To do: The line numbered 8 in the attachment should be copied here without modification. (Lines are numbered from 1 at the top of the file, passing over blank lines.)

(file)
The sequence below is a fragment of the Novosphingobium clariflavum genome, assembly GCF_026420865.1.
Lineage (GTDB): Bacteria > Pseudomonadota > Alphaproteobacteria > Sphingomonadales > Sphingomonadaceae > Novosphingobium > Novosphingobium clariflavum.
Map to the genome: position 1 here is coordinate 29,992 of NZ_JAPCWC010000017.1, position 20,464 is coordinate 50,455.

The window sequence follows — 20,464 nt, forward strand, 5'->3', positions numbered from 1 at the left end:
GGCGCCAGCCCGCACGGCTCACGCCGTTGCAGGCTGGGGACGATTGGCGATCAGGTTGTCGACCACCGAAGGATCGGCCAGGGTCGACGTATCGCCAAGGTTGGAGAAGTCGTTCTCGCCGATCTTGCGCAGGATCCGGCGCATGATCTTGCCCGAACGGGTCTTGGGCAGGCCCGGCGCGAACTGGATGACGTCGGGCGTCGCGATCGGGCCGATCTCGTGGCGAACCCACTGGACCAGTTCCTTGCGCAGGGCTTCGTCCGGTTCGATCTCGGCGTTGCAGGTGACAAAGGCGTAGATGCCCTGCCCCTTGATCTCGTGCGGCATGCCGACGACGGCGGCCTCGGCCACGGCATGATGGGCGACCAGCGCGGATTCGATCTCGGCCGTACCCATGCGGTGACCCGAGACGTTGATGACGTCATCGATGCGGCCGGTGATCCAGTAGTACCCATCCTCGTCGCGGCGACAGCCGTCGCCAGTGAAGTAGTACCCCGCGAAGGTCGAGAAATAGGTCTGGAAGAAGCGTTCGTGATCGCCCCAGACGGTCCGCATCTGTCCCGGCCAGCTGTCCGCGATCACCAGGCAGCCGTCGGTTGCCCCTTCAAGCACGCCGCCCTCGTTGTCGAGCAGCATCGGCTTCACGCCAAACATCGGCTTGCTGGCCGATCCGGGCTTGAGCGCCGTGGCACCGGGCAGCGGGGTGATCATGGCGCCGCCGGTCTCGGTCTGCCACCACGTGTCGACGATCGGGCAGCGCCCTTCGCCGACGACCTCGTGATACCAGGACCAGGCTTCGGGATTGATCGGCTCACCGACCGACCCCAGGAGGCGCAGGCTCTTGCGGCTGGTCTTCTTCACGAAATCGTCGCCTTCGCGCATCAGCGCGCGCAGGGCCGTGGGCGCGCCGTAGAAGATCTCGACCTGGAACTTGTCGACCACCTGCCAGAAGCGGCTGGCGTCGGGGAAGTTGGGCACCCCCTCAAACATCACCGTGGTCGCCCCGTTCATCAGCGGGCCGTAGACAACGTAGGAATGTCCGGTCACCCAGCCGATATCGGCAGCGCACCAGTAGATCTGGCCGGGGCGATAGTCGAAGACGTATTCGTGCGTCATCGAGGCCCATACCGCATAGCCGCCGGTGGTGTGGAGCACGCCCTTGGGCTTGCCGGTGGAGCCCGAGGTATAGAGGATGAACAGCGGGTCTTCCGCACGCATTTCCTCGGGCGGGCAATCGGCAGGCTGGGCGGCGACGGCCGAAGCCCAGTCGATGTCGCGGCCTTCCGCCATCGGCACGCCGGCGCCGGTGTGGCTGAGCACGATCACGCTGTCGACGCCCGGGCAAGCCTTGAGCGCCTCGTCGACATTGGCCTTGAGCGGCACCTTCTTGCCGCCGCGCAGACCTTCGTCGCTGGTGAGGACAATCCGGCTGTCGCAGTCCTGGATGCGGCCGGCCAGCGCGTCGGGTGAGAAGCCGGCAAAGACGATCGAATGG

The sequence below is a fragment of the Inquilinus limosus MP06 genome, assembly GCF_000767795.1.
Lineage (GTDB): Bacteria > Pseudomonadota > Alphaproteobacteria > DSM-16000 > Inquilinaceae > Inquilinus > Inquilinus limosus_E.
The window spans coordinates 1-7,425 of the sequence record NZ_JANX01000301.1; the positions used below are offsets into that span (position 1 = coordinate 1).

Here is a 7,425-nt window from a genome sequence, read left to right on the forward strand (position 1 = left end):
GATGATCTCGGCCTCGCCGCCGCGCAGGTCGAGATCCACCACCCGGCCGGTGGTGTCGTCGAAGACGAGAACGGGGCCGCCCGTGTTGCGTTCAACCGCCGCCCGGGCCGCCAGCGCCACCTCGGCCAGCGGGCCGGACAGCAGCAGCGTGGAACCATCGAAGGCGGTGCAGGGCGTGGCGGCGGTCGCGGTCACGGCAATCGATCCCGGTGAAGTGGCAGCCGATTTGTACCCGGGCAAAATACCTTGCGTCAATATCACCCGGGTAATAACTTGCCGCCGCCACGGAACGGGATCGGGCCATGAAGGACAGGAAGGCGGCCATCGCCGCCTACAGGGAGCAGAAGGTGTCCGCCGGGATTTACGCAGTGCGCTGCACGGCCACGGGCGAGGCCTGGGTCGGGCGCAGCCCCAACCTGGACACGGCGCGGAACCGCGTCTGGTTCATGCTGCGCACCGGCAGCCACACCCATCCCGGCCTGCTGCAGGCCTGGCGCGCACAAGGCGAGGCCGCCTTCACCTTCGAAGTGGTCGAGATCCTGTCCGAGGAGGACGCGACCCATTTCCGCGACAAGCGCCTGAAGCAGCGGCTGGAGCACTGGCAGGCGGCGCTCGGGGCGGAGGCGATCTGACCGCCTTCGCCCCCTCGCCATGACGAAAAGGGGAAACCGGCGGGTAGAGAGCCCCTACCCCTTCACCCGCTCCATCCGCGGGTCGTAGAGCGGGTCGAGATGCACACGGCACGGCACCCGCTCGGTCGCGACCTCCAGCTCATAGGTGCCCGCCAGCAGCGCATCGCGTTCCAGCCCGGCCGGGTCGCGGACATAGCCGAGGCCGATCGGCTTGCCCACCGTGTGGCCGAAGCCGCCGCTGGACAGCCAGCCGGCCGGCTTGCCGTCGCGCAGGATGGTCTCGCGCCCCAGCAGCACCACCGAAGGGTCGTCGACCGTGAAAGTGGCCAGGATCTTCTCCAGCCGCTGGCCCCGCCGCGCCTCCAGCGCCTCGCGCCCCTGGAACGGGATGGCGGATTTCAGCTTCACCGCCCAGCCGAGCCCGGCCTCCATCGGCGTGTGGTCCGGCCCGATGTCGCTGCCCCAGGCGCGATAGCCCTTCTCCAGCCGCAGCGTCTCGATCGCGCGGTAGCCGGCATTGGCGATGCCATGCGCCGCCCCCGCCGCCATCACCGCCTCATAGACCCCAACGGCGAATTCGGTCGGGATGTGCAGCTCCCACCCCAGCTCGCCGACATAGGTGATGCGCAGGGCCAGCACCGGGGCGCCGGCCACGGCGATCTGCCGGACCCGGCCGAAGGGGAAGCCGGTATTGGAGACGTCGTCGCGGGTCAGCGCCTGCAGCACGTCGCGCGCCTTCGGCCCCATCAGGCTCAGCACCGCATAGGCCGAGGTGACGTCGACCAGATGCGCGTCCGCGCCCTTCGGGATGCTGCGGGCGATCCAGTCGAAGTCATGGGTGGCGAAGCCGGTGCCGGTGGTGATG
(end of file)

The window spans coordinates 1-7,425 of the sequence record NZ_JANX01000301.1; the positions used below are offsets into that span (position 1 = coordinate 1).